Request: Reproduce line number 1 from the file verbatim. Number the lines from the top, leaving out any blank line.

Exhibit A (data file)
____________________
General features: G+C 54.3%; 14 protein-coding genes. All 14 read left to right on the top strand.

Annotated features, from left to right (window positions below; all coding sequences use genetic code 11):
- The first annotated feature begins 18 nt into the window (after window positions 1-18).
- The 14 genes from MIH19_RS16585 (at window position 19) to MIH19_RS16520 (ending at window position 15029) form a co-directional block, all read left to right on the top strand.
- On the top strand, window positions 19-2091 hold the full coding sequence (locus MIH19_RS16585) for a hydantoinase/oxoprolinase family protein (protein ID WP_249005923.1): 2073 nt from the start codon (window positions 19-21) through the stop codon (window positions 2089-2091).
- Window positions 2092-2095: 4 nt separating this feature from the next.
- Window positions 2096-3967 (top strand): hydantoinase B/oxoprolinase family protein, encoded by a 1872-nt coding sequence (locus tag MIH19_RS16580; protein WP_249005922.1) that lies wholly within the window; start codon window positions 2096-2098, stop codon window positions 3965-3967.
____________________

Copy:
General features: G+C 54.3%; 14 protein-coding genes. All 14 read left to right on the top strand.